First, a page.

STAMP OF GENIUS. The diagrams surrounding young Richard Feynman's face depict interactions between subatomic particles according to a method that Feynman came up with in the 1940s. Today, physicists rely on such pictures to understand behaviors of matter and energy and to guide complex calculations.
(c) 2004 USPS used with permission. All rights reserved.
Those drawings are ubiquitous in physics today.
Humans' Rational And Irrational Buying Behavior Is Mirrored In Monkeys, ScienceDaily
Excerpts: The basic economic theory that people work harder to avoid losing money than they do to make money is shared by monkeys, suggesting this trait has a long evolutionary history, (...). This phenomenon, known as "loss aversion," refers to the tendency for people to strongly prefer avoiding losses to acquiring gains. (...) In their studies monkeys were given a budget of disks and asked to decide how much to spend on apples, and how much to spend on the gelatin cubes, even as the prices of these goods and the size of their budgets fluctuated. Capuchins performed much like humans do. (...)
Industry Lured By The Gains Of Going Green, Nature
Excerpts: Global report highlights how ecology and the environment affect business.
Ecological conservation isn't exactly the number one priority in most corporate board rooms. But an international effort is under way to get large companies to start thinking seriously about ecosystems.
Next week, the Millennium Ecosystem Assessment ¡X (...)¡X will release a 30-page report on why ecology matters in business planning.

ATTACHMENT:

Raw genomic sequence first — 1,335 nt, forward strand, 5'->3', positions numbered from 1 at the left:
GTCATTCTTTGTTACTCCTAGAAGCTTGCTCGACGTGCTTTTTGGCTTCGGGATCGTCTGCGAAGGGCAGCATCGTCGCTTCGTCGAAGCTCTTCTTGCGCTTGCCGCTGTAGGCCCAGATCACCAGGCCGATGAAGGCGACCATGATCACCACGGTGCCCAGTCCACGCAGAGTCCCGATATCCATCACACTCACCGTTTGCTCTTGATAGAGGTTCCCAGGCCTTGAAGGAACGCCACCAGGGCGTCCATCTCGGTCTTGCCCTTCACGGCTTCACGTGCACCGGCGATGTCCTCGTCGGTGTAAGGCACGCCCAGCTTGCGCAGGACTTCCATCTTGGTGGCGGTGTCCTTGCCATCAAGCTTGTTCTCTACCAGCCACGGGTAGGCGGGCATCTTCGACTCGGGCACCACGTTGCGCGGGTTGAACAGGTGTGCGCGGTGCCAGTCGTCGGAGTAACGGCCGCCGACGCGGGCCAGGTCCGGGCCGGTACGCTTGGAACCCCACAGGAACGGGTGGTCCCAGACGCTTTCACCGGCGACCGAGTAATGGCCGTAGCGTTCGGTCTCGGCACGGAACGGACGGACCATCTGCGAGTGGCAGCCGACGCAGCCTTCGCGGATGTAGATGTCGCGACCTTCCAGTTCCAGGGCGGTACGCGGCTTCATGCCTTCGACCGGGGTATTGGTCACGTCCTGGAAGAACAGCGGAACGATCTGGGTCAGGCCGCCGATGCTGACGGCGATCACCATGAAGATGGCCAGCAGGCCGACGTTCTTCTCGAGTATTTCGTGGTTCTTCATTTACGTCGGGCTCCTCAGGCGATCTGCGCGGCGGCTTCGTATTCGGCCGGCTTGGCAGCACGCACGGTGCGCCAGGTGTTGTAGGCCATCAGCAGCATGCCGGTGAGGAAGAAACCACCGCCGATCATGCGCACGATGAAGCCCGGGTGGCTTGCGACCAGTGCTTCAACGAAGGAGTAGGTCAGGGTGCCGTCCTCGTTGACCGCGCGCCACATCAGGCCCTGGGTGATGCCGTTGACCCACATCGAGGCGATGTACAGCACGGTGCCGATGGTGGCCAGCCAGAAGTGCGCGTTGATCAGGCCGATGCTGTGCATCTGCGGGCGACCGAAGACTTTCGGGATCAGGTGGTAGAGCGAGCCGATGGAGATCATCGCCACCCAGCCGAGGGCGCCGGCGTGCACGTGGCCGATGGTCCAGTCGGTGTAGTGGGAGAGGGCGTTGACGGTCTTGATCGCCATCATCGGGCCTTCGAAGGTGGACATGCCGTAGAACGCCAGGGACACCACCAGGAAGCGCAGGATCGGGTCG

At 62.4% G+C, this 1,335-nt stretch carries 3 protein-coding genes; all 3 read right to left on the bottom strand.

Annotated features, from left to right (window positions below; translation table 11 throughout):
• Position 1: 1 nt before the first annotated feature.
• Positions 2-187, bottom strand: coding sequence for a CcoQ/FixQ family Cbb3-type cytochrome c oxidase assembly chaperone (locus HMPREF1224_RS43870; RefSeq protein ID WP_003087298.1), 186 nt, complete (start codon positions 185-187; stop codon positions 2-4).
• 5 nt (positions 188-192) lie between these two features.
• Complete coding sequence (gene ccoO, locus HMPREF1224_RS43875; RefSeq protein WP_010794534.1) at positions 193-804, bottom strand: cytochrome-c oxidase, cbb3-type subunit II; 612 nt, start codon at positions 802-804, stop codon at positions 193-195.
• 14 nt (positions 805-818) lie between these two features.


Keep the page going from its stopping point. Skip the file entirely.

(...) six major environmental trends ¡X water scarcity, climate change, habitat change, biodiversity loss and invasive species, ocean exploitation and nutrient overloading ¡X will each profoundly affect business.
Simple Stochastic Birth and Death Models of Genome Evolution: Was There Enough Time for Us to Evolve?, arXiv
Excerpts: We show that simple stochastic models of genome evolution lead to power law asymptotics of protein domain family size distribution. (...) The simplest, linear BDIM shows an excellent fit to the observed distributions of domain family size in diverse prokaryotic and eukaryotic genomes. However, the stochastic version of the linear BDIM explored here predicts that the actual size of large paralogous families is reached on an unrealistically long timescale. (...) introduction of non-linearity (...) allows the model to achieve genome evolution rates that are much better compatible with the current estimates of the rates of individual duplication/loss events